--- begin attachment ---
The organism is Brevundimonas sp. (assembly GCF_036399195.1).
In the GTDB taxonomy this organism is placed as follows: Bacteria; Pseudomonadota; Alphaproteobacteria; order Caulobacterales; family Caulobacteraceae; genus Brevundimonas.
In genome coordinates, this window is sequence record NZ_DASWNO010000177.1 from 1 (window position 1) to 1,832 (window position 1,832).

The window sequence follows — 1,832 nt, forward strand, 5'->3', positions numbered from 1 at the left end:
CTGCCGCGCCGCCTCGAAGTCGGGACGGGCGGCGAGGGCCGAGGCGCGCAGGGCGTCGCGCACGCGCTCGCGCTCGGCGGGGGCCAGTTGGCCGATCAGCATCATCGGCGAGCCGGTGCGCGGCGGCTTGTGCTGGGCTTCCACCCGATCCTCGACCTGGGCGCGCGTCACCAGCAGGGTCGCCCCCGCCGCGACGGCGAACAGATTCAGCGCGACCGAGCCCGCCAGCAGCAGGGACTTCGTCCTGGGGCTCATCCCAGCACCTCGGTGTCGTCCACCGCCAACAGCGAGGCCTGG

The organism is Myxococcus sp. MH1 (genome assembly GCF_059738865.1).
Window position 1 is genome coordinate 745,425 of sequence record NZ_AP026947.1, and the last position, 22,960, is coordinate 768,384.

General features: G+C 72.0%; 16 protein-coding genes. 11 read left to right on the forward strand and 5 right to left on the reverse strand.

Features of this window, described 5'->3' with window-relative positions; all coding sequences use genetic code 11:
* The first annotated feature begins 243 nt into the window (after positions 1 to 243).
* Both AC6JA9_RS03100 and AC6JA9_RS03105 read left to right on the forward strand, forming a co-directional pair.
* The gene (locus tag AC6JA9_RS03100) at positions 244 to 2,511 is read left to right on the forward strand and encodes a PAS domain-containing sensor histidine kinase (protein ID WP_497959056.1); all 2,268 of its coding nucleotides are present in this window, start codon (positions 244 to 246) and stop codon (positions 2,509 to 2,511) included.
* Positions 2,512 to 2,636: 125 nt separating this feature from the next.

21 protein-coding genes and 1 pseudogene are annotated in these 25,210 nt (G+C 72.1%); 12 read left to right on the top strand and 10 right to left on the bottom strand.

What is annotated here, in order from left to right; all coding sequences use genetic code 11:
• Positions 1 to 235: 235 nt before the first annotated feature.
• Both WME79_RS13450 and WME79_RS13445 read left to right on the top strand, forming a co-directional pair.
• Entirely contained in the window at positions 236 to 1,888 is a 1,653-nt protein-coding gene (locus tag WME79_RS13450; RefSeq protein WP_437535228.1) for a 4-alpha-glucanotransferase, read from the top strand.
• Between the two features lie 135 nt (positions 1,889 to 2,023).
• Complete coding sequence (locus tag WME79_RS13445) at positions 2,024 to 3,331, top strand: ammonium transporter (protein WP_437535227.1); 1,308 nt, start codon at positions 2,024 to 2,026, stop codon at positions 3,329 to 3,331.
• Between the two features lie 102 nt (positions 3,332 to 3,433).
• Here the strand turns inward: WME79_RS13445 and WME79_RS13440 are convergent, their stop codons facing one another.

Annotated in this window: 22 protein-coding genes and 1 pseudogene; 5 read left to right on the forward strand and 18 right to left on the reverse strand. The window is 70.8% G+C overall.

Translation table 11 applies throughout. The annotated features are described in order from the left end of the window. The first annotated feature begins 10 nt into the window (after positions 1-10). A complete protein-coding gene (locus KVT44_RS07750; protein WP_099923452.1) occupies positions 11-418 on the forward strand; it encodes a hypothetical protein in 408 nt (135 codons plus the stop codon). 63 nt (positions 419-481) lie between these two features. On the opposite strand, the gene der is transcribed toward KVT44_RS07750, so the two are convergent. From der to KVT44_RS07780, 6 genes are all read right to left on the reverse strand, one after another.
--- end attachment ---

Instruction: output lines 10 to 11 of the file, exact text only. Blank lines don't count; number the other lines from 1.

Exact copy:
* The first annotated feature begins 243 nt into the window (after positions 1 to 243).
* Both AC6JA9_RS03100 and AC6JA9_RS03105 read left to right on the forward strand, forming a co-directional pair.